Amazon is quietly starting to supply its transportation and logistics community as a service to third-party retailers, companies and direct-to-consumer manufacturers in India, the key to growing its vast supply of supplies in the overseas market. The chain is tapping as the e-commerce conglomerate tries to copy a model it has been testing in the US for several months.
The service, referred to as Amazon Shipping, offers “the widest reach and the highest reliability – all at the lowest logistics cost”, Corporate describes on its website, Amazon Shipping will “pick up your parcels 7 days a week, and deliver them to your customers,” offers the corporate.
The retailer says it opts for its deliveries at “competitive rates” and offers a dedicated support channel. There is no extra payment for weekend delivery and prospects should not be tied to a contract for a consignment, allowing them to cancel service at any time.
It also partners with local companies Shiprocket, Unicommerce, Easycom, Clickpost and Vinculum for order and supply administration methods, it says on location. According to the evaluation of archived pages, the firm has been testing the service in India for at least several months.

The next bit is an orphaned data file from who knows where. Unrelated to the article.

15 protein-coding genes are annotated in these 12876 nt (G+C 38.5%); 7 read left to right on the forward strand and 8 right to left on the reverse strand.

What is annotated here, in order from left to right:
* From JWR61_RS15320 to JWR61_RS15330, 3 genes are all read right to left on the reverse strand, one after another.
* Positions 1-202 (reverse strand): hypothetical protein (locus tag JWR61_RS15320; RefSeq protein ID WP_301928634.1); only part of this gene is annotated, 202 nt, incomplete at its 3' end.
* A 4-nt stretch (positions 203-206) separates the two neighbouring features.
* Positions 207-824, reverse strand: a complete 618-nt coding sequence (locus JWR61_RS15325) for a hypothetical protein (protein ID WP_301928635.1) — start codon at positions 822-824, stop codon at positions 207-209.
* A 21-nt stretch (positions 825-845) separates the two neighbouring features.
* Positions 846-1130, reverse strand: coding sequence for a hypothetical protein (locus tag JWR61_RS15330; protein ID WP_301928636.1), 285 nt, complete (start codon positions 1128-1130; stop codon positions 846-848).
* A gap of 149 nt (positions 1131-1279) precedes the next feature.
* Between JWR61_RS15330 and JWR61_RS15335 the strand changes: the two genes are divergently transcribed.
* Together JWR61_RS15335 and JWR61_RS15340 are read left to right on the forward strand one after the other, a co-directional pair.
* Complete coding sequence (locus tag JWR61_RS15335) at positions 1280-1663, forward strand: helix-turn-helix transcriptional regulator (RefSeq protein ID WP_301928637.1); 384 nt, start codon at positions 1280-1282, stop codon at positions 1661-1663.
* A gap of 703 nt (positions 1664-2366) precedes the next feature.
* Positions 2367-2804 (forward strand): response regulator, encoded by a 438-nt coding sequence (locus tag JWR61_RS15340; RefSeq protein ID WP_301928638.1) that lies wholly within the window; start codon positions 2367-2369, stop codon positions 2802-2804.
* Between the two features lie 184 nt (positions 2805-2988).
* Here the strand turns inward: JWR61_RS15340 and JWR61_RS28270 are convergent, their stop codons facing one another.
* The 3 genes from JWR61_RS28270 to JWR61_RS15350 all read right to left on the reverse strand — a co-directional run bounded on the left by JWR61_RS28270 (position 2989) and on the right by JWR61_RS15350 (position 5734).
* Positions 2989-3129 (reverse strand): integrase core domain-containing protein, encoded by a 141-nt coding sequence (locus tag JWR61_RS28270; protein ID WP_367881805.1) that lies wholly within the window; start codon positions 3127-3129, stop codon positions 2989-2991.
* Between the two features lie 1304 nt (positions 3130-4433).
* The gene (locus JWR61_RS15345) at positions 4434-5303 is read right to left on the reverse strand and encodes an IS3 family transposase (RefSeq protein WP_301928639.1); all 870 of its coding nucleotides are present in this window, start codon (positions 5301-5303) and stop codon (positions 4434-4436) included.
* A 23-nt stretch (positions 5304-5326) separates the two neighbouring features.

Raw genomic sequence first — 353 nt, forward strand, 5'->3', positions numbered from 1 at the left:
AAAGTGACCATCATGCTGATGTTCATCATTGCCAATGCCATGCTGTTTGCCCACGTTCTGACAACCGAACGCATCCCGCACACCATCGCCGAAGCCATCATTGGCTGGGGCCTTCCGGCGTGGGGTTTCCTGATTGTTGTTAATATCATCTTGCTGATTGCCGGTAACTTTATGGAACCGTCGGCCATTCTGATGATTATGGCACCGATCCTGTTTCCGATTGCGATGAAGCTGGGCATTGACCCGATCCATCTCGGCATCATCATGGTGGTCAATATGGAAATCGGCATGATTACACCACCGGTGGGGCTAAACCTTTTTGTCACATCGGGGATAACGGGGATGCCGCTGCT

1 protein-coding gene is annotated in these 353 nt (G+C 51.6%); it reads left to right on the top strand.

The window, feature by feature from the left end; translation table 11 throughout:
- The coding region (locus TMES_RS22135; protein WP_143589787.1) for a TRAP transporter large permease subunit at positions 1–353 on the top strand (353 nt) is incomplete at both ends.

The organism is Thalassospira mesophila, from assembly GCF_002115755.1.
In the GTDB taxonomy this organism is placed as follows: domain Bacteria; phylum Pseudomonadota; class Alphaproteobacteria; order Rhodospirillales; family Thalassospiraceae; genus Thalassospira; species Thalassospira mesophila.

As Amazon expands the shipping service, it could become a headache for native corporations such as Delhivery, Ecom Express, and even Blue Dart and India Post, as well as legacy logistics giants. Flipkart, Amazon’s Walmart-backed Rival in India, Additionally Started opening its own logistics network Earlier this year for third-party companies.
Indian newspaper Economic Times previously reported About Amazon Shipping, and that Amazon shipping covers all types of goods other than harmful and dangerous goods. on one policy pageAmazon says shipping currently offers a lower mode of delivery and limits the number of shipment objects to 99 per order.
Amazon earlier this year opened its logistics network in the US to third-party stores with a service called Buy with Prime. Analysts say Amazon could pose a bigger problem for rivals like Shopify with the move because it has created a virtually “impenetrable gap in logistics.”
“Today Amazon’s logistics is massive and fully integrated from the fulfillment center to the door, even though it only serves Amazon; the obvious next step is opening it up to non-Amazon retailers, and that’s exactly what’s happening.” is,” Ben Thompson of Stratchery wrote earlier this year,